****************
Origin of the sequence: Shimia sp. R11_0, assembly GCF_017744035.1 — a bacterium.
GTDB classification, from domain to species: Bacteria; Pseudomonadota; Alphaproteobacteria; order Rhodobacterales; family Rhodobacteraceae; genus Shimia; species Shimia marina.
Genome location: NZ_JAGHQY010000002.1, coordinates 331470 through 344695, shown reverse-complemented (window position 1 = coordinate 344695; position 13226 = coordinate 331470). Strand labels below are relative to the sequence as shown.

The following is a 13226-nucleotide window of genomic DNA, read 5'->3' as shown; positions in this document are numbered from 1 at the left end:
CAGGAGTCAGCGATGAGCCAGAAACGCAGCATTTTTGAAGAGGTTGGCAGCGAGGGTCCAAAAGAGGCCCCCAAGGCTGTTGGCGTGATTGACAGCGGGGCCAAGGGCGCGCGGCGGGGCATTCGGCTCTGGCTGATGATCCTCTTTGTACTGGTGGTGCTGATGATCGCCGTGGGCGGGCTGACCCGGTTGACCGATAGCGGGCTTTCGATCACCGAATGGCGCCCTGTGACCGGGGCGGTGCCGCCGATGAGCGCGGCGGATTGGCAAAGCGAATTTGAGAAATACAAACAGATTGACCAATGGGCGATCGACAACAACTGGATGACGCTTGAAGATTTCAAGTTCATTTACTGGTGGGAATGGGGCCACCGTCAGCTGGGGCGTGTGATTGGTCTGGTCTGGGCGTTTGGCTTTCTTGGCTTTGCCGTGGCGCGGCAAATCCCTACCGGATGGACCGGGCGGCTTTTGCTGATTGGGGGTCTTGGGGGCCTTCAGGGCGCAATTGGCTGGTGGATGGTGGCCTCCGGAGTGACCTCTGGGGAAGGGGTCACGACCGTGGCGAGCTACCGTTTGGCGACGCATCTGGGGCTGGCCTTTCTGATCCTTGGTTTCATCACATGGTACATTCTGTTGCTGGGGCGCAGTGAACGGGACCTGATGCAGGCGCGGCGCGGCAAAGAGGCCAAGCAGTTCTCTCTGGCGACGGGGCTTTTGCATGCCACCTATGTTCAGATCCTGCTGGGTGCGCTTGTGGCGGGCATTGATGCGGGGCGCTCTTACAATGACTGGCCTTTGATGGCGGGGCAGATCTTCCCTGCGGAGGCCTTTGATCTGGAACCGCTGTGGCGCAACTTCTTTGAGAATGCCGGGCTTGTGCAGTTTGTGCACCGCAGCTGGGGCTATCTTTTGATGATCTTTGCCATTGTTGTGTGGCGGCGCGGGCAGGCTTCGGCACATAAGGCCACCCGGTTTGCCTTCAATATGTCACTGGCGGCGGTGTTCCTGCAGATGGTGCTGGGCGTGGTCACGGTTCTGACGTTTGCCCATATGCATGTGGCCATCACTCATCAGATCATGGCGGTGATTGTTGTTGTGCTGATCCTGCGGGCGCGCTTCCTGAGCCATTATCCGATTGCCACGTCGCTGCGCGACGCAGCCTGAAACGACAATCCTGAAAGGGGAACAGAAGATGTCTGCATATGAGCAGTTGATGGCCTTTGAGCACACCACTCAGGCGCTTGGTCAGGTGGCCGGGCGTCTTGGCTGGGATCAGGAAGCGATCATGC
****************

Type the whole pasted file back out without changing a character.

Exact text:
Origin of the sequence: Shimia sp. R11_0, assembly GCF_017744035.1 — a bacterium.
GTDB classification, from domain to species: Bacteria; Pseudomonadota; Alphaproteobacteria; order Rhodobacterales; family Rhodobacteraceae; genus Shimia; species Shimia marina.
Genome location: NZ_JAGHQY010000002.1, coordinates 331470 through 344695, shown reverse-complemented (window position 1 = coordinate 344695; position 13226 = coordinate 331470). Strand labels below are relative to the sequence as shown.

The following is a 13226-nucleotide window of genomic DNA, read 5'->3' as shown; positions in this document are numbered from 1 at the left end:
CAGGAGTCAGCGATGAGCCAGAAACGCAGCATTTTTGAAGAGGTTGGCAGCGAGGGTCCAAAAGAGGCCCCCAAGGCTGTTGGCGTGATTGACAGCGGGGCCAAGGGCGCGCGGCGGGGCATTCGGCTCTGGCTGATGATCCTCTTTGTACTGGTGGTGCTGATGATCGCCGTGGGCGGGCTGACCCGGTTGACCGATAGCGGGCTTTCGATCACCGAATGGCGCCCTGTGACCGGGGCGGTGCCGCCGATGAGCGCGGCGGATTGGCAAAGCGAATTTGAGAAATACAAACAGATTGACCAATGGGCGATCGACAACAACTGGATGACGCTTGAAGATTTCAAGTTCATTTACTGGTGGGAATGGGGCCACCGTCAGCTGGGGCGTGTGATTGGTCTGGTCTGGGCGTTTGGCTTTCTTGGCTTTGCCGTGGCGCGGCAAATCCCTACCGGATGGACCGGGCGGCTTTTGCTGATTGGGGGTCTTGGGGGCCTTCAGGGCGCAATTGGCTGGTGGATGGTGGCCTCCGGAGTGACCTCTGGGGAAGGGGTCACGACCGTGGCGAGCTACCGTTTGGCGACGCATCTGGGGCTGGCCTTTCTGATCCTTGGTTTCATCACATGGTACATTCTGTTGCTGGGGCGCAGTGAACGGGACCTGATGCAGGCGCGGCGCGGCAAAGAGGCCAAGCAGTTCTCTCTGGCGACGGGGCTTTTGCATGCCACCTATGTTCAGATCCTGCTGGGTGCGCTTGTGGCGGGCATTGATGCGGGGCGCTCTTACAATGACTGGCCTTTGATGGCGGGGCAGATCTTCCCTGCGGAGGCCTTTGATCTGGAACCGCTGTGGCGCAACTTCTTTGAGAATGCCGGGCTTGTGCAGTTTGTGCACCGCAGCTGGGGCTATCTTTTGATGATCTTTGCCATTGTTGTGTGGCGGCGCGGGCAGGCTTCGGCACATAAGGCCACCCGGTTTGCCTTCAATATGTCACTGGCGGCGGTGTTCCTGCAGATGGTGCTGGGCGTGGTCACGGTTCTGACGTTTGCCCATATGCATGTGGCCATCACTCATCAGATCATGGCGGTGATTGTTGTTGTGCTGATCCTGCGGGCGCGCTTCCTGAGCCATTATCCGATTGCCACGTCGCTGCGCGACGCAGCCTGAAACGACAATCCTGAAAGGGGAACAGAAGATGTCTGCATATGAGCAGTTGATGGCCTTTGAGCACACCACTCAGGCGCTTGGTCAGGTGGCCGGGCGTCTTGGCTGGGATCAGGAAGCGATCATGC